Continuing a limited series of articles exploring the stylistic development of director Gore Verbinski, beginning with Mouse Hunt (1997) and ending with A Cure for Wellness (2016).
This awkward, saccharine poster, which led the Dreamworks advertising campaign for Gore Verbinski’s The Mexican (2001), encapsulates everything that makes the film a chore to sit through for over two hours: the cringe-inducing, toxic “romance” between Brad Pitt and Julia Roberts (we can skip character names for this one since the A-list stars completely overshadow anything the film itself accomplishes), the cutesy groaner of a tagline (“love with the safety off”) that provides a rough approximation of the film’s lack of humor, and a complete obliteration of the characters’ actual surroundings that presages in negative the reality-effacing exoticism Verbinski indulges in throughout, albeit self-consciously. With Pitt and Roberts appearing on-screen together for the first time, it was a sure-fire box office success to follow up Verbinski’s auspicious debut, Mouse Hunt (1997); while this success was enough to keep getting its director work, The Mexican, more importantly, also served as a stylistic step forward in his transition from commercials and music videos to feature films.
If in Mouse Hunt we saw a storyteller already with a sense of his craft and flashes of a unique, though nascent, visual style to match, the best we can take away from the poorly-aged, soggy cheese that is The Mexican is that we see Verbinski coming more into his own as a filmmaker of style, even if the substance leaves much to be desired. The film’s opening credits are unfortunately one of its best moments: choosing to merely hint at the fateful traffic accident that sets the events of the film proper in motion (we hear it take place off-screen as the camera focuses on a traffic light with a brilliantly blue Southern California sky as the backdrop), Verbinski and screenwriter J. H. Wyman set the stage for what critics usually call in marketing pull-quotes a “stylish, off-beat thriller,” but instead went the direction of some sort of road movie that is dialogue-heavy but not snappy, and all about love but not in the least romantic. It’s unfortunate that Verbinski’s visual style doesn’t get a chance to save the film, as it barrels through set piece after set piece with Alan Silvestri’s score doing the majority of the heavy lifting when it comes to the film’s conveyance of tone and mood; the few moments when we do see his aesthetic sensibility work its way into the picture are decidedly brief, but they point to further refinement in Verbinski’s expression of his artistic influences.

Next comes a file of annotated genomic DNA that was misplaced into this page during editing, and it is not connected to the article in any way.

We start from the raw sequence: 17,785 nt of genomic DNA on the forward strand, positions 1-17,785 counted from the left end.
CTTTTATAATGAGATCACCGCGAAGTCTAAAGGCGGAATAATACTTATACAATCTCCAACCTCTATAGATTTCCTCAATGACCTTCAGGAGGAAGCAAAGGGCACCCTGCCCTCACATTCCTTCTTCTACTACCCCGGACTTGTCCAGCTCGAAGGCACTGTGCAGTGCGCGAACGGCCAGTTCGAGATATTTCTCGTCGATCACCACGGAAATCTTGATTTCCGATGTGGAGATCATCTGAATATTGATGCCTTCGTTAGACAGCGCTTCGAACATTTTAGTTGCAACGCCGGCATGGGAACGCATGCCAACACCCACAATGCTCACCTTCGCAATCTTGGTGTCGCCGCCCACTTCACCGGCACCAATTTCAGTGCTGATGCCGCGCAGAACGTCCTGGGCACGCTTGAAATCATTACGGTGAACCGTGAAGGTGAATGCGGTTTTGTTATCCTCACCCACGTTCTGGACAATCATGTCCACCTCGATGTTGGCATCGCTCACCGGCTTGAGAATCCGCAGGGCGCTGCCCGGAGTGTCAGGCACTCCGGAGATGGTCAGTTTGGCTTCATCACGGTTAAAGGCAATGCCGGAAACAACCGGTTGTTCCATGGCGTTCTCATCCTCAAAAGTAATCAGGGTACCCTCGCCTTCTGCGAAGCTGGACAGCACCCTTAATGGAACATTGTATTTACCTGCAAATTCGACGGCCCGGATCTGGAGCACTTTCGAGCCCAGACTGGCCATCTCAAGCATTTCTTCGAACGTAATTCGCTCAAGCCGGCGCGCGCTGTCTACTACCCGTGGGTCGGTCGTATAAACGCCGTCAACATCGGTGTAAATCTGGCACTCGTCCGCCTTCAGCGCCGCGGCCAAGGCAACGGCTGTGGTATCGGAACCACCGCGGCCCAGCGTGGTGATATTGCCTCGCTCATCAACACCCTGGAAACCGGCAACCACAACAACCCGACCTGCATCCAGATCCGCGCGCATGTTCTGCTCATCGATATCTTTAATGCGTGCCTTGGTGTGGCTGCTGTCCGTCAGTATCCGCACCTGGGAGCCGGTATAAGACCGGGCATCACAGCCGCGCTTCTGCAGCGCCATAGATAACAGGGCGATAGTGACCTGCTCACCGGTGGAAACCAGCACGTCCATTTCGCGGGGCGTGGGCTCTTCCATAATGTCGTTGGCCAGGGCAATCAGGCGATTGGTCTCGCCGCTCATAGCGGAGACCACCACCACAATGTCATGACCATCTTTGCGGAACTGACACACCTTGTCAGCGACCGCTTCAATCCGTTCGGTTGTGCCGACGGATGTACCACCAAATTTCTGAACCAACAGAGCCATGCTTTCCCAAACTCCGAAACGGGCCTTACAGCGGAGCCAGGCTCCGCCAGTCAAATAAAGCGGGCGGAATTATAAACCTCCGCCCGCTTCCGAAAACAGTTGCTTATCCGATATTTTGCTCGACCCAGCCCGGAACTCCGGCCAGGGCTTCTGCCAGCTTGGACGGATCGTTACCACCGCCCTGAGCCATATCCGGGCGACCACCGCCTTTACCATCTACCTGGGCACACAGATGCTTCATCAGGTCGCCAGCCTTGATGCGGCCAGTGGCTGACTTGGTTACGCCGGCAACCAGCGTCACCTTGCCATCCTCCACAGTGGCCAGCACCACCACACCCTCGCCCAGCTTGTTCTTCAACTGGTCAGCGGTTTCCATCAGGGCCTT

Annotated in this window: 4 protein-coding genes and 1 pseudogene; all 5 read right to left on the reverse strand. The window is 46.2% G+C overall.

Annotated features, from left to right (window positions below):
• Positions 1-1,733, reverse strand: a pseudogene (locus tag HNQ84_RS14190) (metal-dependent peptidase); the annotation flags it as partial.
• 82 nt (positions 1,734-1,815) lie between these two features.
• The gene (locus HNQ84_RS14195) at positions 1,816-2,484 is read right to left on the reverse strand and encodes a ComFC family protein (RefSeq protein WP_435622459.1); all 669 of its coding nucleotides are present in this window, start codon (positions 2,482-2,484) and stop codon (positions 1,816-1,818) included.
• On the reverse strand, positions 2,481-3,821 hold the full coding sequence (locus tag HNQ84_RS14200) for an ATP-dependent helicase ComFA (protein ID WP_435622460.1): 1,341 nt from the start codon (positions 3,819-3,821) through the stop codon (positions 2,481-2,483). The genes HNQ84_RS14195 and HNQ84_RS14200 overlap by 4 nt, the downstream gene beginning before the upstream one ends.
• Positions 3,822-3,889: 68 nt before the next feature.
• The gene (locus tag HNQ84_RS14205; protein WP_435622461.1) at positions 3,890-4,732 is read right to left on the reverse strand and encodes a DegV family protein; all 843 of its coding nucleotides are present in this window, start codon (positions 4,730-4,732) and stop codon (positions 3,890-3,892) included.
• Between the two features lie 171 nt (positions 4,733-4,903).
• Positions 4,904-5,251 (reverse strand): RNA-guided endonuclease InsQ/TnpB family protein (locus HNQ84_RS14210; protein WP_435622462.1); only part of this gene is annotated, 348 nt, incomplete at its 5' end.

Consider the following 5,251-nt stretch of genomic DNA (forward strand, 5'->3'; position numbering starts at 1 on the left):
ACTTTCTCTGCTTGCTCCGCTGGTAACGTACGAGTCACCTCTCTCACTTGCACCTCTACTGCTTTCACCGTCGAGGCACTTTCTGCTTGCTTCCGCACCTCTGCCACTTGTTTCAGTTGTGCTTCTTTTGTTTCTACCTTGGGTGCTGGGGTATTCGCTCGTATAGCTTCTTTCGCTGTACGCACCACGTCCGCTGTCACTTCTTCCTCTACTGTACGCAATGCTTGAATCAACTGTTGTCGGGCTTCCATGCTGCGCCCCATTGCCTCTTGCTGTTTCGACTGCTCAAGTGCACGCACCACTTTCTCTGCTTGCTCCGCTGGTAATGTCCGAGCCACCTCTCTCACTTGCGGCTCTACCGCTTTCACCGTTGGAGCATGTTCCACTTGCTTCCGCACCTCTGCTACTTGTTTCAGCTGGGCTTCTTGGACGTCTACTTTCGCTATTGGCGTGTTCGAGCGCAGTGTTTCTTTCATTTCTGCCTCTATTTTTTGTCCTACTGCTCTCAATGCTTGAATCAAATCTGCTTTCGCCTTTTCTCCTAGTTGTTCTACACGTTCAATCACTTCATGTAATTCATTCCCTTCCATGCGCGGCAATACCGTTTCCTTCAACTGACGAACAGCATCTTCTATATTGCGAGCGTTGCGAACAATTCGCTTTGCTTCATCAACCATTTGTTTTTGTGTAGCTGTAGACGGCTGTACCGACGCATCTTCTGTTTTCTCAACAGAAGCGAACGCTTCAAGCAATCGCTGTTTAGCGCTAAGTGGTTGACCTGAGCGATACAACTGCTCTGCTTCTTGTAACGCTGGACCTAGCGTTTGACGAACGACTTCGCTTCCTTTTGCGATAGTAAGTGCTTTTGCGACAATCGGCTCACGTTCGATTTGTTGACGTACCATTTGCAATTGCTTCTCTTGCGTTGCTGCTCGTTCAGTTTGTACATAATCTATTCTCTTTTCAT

One such moment comes after we are introduced to Beck (David Krumholtz) in a seedy dive bar in a small Mexican town, the inside of which is tinged with a sickly green light that will come to symbolize death in its many forms in most of Verbinski’s later works, especially the horror films The Ring (2002) and A Cure for Wellness (2016). The heavily silent film-inspired sequence through which Beck relates the story of the gun bearing the titular sobriquet to Brad Pitt is designed and shot with Verbinski’s trademark narrow color palette that we have already glimpsed several times in Mouse Hunt; various shades of brown and gray in costuming and set design create the effect of something akin to an old black-and-white film.